Three Ways to Run a Successful Harvest

Kari Wozniak | September 11, 2017

What makes a successful harvest for Granular growers? As a Customer Success Manager, it’s my job to know the answer to that question. Over the summer, I helped prep more than 50 farms for the upcoming season, many of whom have already begun their harvest. Although every farm has a unique combination of crops, acreage, and labor, in my experience the most successful farms prioritize the following three principles to ensure a successful harvest.

1.) Train and coordinate the team to run a more efficient operation

“We win on efficiency.” That’s a phrase I hear all the time. In today’s environment, it pays to reduce costs anywhere you can. From Danny Klinefelter’s Sweat the Small Stuff blog, 5% differences in yield, price, and cost will drive significant increases in financial performance. The top 25% of farms were only 5% above average in these measures, whereas the bottom 25% were 5% below average. To be in the top 25% in efficiency, all aspects of the operation must prepare for the tasks at hand. Growers test equipment and technology before the season begins. Managers train employees that are less skilled and cross-train other employees so that there’s extra bandwidth on the team. The most prepared growers develop Standard Operating Procedures (SOP’s) that they issue and reuse each year, making jobs easier to assign and complete. Some managers go further here by uploading their SOPs on tablet devices and placing in farm machinery, so instructions are always on hand.
These managers are highly focused on keeping the team in sync in order to buffer against the multitude of variables that they see in a given farming season. Successful teams maximize performance by communicating efficiently and controlling against operator fatigue and risk. Teams keep radio chatter to a minimum so that operators can focus on the job at hand. Managers enforce safety rules, such as no texting while driving, to protect operators from accidents. They also collect daily work summaries to root out any sources of inefficiency, and if necessary, adjust their processes mid-harvest.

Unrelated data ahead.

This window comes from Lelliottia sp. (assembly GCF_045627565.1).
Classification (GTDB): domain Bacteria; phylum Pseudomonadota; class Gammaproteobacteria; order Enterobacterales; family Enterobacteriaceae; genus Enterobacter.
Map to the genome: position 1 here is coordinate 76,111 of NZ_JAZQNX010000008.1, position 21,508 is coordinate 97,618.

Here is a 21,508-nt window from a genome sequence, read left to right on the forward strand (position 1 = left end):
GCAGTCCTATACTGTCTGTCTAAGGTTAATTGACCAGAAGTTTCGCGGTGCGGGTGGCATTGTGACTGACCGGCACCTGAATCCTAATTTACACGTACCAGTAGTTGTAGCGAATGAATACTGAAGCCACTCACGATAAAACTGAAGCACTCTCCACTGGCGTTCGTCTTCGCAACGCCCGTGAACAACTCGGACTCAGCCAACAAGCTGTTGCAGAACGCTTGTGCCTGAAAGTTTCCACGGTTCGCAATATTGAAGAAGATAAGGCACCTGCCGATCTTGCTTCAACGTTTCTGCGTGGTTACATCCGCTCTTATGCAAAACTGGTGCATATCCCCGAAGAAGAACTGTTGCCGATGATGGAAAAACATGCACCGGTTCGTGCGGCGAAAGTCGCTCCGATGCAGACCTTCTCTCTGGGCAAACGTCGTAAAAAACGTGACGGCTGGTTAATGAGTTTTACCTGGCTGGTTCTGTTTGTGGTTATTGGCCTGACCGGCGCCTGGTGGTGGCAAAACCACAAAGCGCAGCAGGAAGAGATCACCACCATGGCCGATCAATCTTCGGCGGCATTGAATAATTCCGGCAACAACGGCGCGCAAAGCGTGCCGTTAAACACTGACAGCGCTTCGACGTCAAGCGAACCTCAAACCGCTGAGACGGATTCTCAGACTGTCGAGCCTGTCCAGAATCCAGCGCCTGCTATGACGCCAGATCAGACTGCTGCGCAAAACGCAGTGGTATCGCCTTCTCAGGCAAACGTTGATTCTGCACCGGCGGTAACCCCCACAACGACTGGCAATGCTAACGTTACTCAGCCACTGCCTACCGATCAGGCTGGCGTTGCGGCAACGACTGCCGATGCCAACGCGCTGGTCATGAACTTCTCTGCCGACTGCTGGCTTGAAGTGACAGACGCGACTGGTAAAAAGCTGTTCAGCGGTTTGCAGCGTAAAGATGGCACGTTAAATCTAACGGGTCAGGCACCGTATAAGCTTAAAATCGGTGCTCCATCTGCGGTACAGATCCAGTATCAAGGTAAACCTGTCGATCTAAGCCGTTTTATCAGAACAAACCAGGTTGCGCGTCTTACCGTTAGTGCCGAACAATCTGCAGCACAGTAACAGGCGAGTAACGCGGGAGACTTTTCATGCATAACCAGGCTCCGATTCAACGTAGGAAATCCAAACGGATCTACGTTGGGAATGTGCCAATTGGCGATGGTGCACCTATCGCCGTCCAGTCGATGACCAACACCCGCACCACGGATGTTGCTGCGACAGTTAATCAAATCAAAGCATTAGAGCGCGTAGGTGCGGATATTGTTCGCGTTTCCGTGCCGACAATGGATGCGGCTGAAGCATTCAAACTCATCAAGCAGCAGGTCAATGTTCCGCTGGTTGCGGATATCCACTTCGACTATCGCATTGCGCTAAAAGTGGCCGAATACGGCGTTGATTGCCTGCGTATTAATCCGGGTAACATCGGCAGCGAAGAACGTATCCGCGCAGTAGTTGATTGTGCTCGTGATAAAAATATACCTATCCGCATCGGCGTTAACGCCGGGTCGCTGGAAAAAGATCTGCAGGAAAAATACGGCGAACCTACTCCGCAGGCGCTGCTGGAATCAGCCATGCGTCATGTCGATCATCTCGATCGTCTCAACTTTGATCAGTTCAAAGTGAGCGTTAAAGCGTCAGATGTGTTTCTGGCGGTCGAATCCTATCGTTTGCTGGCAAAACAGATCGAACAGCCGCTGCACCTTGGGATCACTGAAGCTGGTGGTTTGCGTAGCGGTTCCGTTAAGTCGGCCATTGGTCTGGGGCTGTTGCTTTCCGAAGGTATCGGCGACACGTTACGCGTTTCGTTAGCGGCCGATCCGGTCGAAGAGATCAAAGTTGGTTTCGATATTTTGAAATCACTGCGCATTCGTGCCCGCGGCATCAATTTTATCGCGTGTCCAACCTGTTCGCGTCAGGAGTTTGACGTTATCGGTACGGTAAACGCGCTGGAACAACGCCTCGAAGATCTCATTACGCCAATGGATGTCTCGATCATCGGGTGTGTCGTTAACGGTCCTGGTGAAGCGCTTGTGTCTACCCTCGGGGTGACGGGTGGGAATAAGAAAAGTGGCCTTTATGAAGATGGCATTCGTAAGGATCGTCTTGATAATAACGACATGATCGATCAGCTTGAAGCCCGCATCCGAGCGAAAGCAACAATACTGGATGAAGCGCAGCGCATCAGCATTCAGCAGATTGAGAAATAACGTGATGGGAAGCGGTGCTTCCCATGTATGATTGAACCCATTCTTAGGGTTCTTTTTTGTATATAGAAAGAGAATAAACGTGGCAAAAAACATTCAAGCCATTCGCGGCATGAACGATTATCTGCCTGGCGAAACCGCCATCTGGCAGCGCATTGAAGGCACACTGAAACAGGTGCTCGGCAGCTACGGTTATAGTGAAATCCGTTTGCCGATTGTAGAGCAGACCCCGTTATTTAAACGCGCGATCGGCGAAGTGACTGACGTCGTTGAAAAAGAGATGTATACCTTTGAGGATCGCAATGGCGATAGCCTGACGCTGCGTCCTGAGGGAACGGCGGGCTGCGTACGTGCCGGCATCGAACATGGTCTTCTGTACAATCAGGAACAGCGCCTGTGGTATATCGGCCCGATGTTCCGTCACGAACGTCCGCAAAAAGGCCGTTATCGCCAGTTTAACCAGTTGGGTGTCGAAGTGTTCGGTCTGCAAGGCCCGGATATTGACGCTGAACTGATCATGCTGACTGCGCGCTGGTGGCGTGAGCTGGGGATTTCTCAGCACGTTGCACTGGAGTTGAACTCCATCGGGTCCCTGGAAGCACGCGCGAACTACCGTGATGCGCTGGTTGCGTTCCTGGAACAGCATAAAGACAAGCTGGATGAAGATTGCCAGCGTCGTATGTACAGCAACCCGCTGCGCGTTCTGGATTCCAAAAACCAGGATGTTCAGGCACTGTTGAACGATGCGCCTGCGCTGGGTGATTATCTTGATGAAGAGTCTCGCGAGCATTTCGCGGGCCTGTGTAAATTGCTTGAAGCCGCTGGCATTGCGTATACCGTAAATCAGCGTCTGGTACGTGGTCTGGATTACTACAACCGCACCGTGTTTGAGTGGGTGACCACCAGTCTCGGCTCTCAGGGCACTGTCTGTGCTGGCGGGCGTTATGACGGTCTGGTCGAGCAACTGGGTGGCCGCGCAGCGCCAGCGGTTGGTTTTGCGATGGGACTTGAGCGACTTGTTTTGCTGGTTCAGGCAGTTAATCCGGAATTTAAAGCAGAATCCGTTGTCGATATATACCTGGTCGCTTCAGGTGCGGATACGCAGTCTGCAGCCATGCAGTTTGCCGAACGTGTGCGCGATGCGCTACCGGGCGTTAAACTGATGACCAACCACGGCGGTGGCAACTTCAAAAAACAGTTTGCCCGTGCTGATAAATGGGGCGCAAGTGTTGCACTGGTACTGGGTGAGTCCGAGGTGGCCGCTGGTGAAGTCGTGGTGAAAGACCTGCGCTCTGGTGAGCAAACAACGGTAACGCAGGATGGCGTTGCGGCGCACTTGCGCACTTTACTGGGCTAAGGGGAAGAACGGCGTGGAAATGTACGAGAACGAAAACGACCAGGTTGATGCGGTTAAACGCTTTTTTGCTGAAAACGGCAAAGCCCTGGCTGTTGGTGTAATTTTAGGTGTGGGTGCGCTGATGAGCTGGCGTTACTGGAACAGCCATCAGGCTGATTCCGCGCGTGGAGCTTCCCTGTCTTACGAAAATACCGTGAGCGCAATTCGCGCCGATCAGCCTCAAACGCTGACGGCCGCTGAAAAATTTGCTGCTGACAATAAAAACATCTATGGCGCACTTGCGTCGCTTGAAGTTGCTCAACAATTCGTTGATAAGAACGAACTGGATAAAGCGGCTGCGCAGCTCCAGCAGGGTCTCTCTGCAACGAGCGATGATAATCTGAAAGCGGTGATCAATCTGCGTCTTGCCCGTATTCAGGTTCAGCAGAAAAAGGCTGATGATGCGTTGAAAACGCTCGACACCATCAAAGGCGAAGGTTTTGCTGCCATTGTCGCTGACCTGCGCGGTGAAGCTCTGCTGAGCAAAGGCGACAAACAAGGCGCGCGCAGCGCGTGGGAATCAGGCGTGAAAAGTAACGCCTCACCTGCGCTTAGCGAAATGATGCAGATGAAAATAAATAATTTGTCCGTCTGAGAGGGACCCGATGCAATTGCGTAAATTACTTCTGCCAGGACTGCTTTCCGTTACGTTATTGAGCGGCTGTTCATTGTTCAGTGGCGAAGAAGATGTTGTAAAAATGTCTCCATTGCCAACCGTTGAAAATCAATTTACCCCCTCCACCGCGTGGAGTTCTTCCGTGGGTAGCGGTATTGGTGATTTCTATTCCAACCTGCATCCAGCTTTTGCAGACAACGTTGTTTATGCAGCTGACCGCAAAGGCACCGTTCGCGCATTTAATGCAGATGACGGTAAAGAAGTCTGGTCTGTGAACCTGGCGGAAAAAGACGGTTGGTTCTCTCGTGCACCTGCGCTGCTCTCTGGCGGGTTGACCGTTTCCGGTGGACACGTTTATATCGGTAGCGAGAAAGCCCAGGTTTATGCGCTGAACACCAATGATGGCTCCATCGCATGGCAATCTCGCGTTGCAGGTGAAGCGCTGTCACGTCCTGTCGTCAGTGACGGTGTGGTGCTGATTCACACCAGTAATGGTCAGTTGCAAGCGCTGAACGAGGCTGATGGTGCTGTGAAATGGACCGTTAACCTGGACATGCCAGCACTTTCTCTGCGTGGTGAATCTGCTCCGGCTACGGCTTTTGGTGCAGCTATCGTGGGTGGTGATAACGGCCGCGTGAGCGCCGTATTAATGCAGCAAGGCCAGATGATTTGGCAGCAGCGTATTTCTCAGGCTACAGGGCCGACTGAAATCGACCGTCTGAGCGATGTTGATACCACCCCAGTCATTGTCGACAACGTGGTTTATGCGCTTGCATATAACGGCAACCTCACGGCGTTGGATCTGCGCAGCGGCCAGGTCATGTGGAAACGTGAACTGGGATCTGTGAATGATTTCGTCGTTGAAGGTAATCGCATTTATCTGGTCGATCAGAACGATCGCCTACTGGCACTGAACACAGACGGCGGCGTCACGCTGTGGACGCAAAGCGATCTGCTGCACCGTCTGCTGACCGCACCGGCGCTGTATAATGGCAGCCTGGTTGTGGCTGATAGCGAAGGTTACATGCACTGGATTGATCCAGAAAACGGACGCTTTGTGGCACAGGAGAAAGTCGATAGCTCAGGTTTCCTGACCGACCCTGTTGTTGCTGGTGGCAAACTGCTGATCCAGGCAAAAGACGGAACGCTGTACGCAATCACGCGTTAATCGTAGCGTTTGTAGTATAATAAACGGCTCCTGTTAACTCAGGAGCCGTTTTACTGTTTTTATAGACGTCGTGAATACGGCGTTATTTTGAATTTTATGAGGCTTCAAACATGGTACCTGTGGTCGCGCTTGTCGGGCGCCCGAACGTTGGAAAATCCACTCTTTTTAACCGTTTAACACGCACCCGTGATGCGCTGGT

2.) Track the most accurate yield source throughout harvest

It is hard to keep track of yield without the right tools, and successful farms develop fast, easy ways to aggregate their data. They track yields digitally and eliminate hours logging tickets, while also automatically generating custom yield reports. They often go further and collect moisture, quality metrics, and other activity costs to understand the full picture of their harvest season.
When it comes to harvest, these farmers think carefully about their sources of yield data, be it the combine, grain cart, or truck scales (read the recent blog about the Pitfalls of Inaccurate Harvest Yield Data, which outlines the main benefits and drawbacks of each source). Whatever the source, successful farms know it pays to have accurate yield information.
These farmers have a leg up on ordering seed, and share their hybrid performance data with vendors as soon as it’s available. They negotiate next year’s rents with landowners that may even ride along in the combine cab. They share information with external partners such as banks and landowners to maintain sound business relationships. Specifically, one Granular customer has a landowner that receives professional year-end reports from two of the 50 operations they work with (both Granular customers), and they love them!

3.) Monitor crop inventory balances and contracts in real-time

Manually checking inventory during the thick of harvest is not an efficient use of a grower’s time, nor does it guard against errors or theft. Successful farms actively manage their inventory to increase their earnings potential. With a clear, accurate understanding of the farm’s inventory position, growers and operators can market crop more confidently. By monitoring key quality metrics like test weight and protein, and managing storage based on those metrics, growers are able to sell their crop to the customer offering the highest premium. For example, growers in the wheat belt can fill contracts at a +$0.50/bu premium because they know exactly how much high protein inventory they have on hand and where it is.
Contract details vary quite a bit by date, volume, price, and status. Mistakes happen when delivering crops against contracts. For example, elevators may incorrectly spot a delivery or attribute a load to the wrong contract, which can result in thousands of dollars in losses. Successful farms reconcile throughout the season to save time unwinding messy mistakes down the road.

Working Hard or Working Smart?

Every farm must plan their operations, track accurate yield sources, and stay in tune with their crop inventory balances to be successful. Top growers sustain their advantage over time, and these gains compound themselves because they find ways to keep improving efficiency. Harvest season has so many moving parts, and successful farmers prioritize those factors that most acutely affect their bottom line.
Using Granular can help improve your efficiency by turning data into actionable insights. Learn more about how Granular can help you run a more efficient operation.

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